Recently, I had a notion of a comfortable retirement courtesy of my son’s basketball prowess. I’d be the inspirational dad teaching him the fundamentals of a game I played myself, but never fulfilling my own potential. I’d push him just hard enough that we’d have an intense relationship, but one that he would eventually appreciate because I helped make him the success he would inevitably become. Kind of a cross between “He Got Game” and “Hoosiers,” with a little afterschool special thrown in.
That was all until I saw him play. We’re pretty much back to the drawing board in terms of get-rich-quick schemes.
It was a six- and seven-year-old league, so it’s probably unfair to expect too much of the boys. They dispense with some of the more restrictive rules, like the prohibitions against double-dribbling and traveling. There is a referee, but his job is mostly to whistle possession after the ball goes out of bounds and to keep the kids from employing professional wrestling moves on each other (to my eternal entertainment, that isn’t entirely possible). They don’t officially keep score, although any parent who thinks that particular brainstorm keeps the competition from getting too fierce has never stopped to listen to the boys keeping score themselves.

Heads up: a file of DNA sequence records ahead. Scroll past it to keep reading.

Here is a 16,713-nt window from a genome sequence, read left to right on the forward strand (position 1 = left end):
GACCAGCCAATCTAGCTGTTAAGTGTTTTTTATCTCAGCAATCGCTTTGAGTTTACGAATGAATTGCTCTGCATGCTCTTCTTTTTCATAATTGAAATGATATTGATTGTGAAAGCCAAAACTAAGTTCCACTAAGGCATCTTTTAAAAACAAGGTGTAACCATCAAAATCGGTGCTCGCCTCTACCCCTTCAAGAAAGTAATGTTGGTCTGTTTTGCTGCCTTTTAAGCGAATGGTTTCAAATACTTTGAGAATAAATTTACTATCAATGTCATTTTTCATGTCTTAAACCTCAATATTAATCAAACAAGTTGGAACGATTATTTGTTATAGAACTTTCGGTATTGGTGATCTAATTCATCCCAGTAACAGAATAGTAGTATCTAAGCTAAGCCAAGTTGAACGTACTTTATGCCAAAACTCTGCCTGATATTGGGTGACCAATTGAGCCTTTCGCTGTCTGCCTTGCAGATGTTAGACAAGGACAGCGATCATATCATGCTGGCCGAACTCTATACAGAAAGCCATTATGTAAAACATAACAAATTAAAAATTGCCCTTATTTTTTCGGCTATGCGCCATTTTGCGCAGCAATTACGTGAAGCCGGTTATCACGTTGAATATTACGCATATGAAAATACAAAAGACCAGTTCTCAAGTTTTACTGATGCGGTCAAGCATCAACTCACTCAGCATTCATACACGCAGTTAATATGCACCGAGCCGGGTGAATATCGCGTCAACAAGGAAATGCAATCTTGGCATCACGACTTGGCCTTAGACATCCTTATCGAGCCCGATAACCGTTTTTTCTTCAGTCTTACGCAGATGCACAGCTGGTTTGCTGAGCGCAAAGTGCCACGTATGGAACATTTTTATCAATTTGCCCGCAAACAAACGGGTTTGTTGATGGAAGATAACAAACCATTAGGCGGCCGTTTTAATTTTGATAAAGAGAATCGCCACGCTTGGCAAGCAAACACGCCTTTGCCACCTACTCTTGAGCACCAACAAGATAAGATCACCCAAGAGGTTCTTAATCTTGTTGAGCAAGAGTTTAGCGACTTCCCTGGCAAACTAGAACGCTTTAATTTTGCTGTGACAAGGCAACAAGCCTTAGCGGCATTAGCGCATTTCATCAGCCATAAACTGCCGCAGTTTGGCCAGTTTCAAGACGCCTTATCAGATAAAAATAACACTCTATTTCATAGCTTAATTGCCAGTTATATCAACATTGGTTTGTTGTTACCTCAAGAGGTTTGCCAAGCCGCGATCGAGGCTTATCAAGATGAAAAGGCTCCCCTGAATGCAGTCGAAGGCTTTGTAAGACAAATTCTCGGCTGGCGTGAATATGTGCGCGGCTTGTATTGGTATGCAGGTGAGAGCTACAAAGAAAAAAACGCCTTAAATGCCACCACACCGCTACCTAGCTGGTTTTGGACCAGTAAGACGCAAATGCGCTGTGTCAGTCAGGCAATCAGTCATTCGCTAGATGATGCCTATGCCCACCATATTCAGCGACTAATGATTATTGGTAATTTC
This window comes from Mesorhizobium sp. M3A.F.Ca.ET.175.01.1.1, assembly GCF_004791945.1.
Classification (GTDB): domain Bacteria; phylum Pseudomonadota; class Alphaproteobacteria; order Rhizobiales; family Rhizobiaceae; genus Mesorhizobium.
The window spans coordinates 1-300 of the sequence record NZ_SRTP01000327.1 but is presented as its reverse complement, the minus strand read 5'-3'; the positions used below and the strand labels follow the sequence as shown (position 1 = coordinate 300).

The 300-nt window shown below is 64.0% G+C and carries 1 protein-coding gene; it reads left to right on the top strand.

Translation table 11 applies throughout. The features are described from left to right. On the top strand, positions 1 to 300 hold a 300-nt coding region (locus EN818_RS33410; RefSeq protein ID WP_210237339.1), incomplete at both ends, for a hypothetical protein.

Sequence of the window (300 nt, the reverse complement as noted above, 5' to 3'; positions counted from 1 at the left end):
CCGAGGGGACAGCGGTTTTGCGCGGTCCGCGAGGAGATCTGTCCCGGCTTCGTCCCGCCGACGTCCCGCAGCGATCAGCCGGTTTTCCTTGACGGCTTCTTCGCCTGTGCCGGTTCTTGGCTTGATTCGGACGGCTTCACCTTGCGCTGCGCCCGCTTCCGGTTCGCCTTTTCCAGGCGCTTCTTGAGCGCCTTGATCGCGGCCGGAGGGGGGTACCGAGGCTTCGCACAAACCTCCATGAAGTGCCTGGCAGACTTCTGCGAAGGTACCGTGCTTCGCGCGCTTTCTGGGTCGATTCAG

I’m not sure whether it’s the lack of rules or the basic nature of little kids, but the game ends up resembling the deleted scene from The Lion King. The ball flies around the court like the head of a comet, trailing six-year-old arms and legs everywhere it goes. When the ball comes to a stop somewhere, you’d almost expect the dust to settle and reveal the Tasmanian Devil, panting and growling. You see the same thing at Aidan’s soccer games, although at least in soccer he’s aggressive on ball and is developing some skills.
Basketball? My boy was on the court; that’s about the most positive thing I can say. He was the one perpetually on the wrong end of the floor. The ball would fly over his head without him ever even seeing it. He skipped up on offense and down on defense, rather than the gritty sprint I pictured Brendan Fraser trying to imitate just right for the movie about our father-son-coaching journey. Except for once batting the ball away before it smashed him in the face (admittedly, that was good defense), I’m not actually sure he ever got a palm on it.
I feel a little guilty for my reaction. I could sense the other dads nudging each other to look at the little lost kid, and every time they did, I’d yell at him to play defense. I took him aside during the half and tried to explain wanting the ball, marking a man, moving without the ball. None of that really made an impression. He honestly seemed happiest when the other half of his team was playing, and he was endlessly jumping up and down on the sideline.
“Was I like that?” I kept thinking. I tried to tell myself not, but that’s probably nonsense. The other boys on the sideline were jumping around and playing grabass, too, so it isn’t like he’s behind the manly curve. I guess we just have some things to work on: hand-eye coordination, aggression, awareness. At the end of the day, he reported that he had a good time, and I praised him and enjoyed how proud he was that I’d been at the game. That’s really the important thing.
Well, that, and teaching him to run. He doesn’t have to be Wilt Chamberlain, but he does have to knock off that skipping.